Jiankui He shocked the world with news his team had created the first genetically modified twin girls. Now he says there may be more on the way.
Chinese scientist Jiankui He on Wednesday faced questions from the media and other researchers for the first time in public since revealing his team created humanity's first gene-edited babies.
With some hesitation, He told the crowd at the second International Summit on Human Gene Editing in Hong Kong that more babies modified by the revolutionary gene-editing tool CRISPR could be on the way.
"There is another potential pregnancy," He said when pressed on stage after presenting his work at the summit. But he cautioned the pregnancy is at a very early stage.
The scientist had already been granted a slot to speak at the summit, but the slides he sent along to the event's organizers beforehand said nothing of carrying gene-edited human embryos to term. Rather, the story broke via MIT Technology Review and He's own YouTube videos just before the summit.
So when He's slot came up Wednesday, he was allowed to present the work that the many photographers, reporters and scientists in the room had already read about in the news.
Robin Lovell-Badge, a biologist at The Francis Crick Institute, introduced He with the odd caveat that he reserved the right to cancel the session if there was too much disruption.
Many scientists have come forward in the past 48 hours to condemn the use of CRISPR/Cas9 on humans because of the many fraught ethical questions involved. Shenzhen's Southern University of Science and Technology, where He works, has also launched an investigation.
After a bizarre minute in which Lovell-Badge stood silent at the podium while summit staff presumably tried to locate the just-introduced He, the controversial scientist finally appeared and took the stage to the deafening roar of camera shutters. The constant onslaught of flashes and shutters actually required an interruption and announcement from organizers to knock it off.
He's presentation was technical and difficult to decipher for the layperson. The questions that followed were tense but calm and cordial.
The basic gist of the study is that seven couples volunteered to have embryos from their egg and sperm genetically modified in the hopes the resulting children would be resistant to HIV. Each father in the trial was HIV positive and each mother was HIV negative.
The announcement that broke earlier this week was that twin girls, dubbed Lulu and Nana, had been born to one of the sets of parents with the desired genetic modification.
"The plan is to monitor the twins' health for the next 18 years with the hope they will consent as adults for continued monitoring and support," He said at the conclusion of his prepared remarks.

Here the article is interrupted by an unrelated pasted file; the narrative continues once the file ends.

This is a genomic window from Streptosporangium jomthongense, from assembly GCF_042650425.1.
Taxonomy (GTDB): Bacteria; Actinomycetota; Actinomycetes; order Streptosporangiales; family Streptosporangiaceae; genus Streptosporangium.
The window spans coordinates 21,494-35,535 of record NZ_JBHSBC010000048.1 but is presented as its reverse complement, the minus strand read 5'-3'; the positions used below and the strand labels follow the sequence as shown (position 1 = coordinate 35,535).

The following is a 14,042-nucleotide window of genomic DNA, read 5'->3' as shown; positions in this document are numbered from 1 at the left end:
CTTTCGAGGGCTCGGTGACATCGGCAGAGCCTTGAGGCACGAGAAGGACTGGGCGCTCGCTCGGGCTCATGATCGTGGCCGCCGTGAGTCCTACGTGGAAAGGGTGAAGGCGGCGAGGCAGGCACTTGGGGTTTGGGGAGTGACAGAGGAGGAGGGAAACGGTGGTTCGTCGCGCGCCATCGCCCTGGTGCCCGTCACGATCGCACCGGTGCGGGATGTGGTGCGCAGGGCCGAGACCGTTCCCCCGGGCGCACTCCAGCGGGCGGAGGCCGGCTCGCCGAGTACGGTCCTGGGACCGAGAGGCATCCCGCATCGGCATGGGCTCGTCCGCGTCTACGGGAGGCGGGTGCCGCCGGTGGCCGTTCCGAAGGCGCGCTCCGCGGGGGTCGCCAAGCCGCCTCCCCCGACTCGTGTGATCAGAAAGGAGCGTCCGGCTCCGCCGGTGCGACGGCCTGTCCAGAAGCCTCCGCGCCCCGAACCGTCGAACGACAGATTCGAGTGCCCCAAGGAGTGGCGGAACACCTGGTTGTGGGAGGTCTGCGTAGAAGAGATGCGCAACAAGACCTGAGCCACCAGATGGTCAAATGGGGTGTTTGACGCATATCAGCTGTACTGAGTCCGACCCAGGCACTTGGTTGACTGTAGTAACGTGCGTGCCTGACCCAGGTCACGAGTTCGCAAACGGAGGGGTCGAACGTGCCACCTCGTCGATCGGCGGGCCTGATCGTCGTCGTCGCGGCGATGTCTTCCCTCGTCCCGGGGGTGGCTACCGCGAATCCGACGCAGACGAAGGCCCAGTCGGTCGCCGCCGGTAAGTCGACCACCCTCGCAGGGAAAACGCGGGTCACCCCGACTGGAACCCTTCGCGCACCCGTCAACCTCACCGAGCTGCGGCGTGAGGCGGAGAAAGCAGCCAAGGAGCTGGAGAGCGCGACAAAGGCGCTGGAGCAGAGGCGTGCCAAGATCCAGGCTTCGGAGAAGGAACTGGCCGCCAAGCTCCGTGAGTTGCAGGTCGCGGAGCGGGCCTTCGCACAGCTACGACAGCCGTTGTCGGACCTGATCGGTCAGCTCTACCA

The news of the twins' births rocked the scientific community this week and CalTech biology professor David Baltimore, a Nobel laureate who also chairs the summit organizing committee, took the unusual measure of prefacing the question and answer session with He by taking a moment to call his work "irresponsible."
"I don't think it has been a transparent process. We only found out about it after it happened and after the children were born. I personally don't think that it was medically necessary," Baltimore said from the podium as He looked on from the other side of the stage. "I think there has been a failure of the scientific community because of a lack of transparency."
Baltimore stressed he was speaking only on behalf of himself, adding that safety issues and "broad societal consensus" have not yet been worked out on the question of editing human embryos.
He was elusive at first when asked if there were other genetically modified pregnancies in progress, saying the trial was "paused due to [the] current situation."
When later pressed again, he admitted there was another potential pregnancy.
CRISPR pioneer David Liu from the Broad Institute was the first to ask a question from the audience. Liu also said he didn't see the medical need for the procedure given that He used other measures, including "sperm washing," to ensure the HIV-positive father did not pass the virus to the mother or offspring. Sperm washing makes sure there's no contaminated semen sticking to the sperm that could then contaminate the embryo.
He responded that the trial was not just for the parents of Lulu and Nana, but for millions of children in need of protection from HIV, for which there is currently no vaccine. He talked about visiting villages in China where 30 percent of children are HIV positive.
"They even have to give their children to relatives or uncles to raise just to prevent the (risk) of transmission," He said.
As for Lulu and Nana, it may be some time before the world gets to meet them. He said they will likely remain anonymous due to laws in China around revealing the identity of people with HIV.
It's certainly not the last we'll hear from He, however.
He said his research has been submitted to peer-reviewed journals for future publication.
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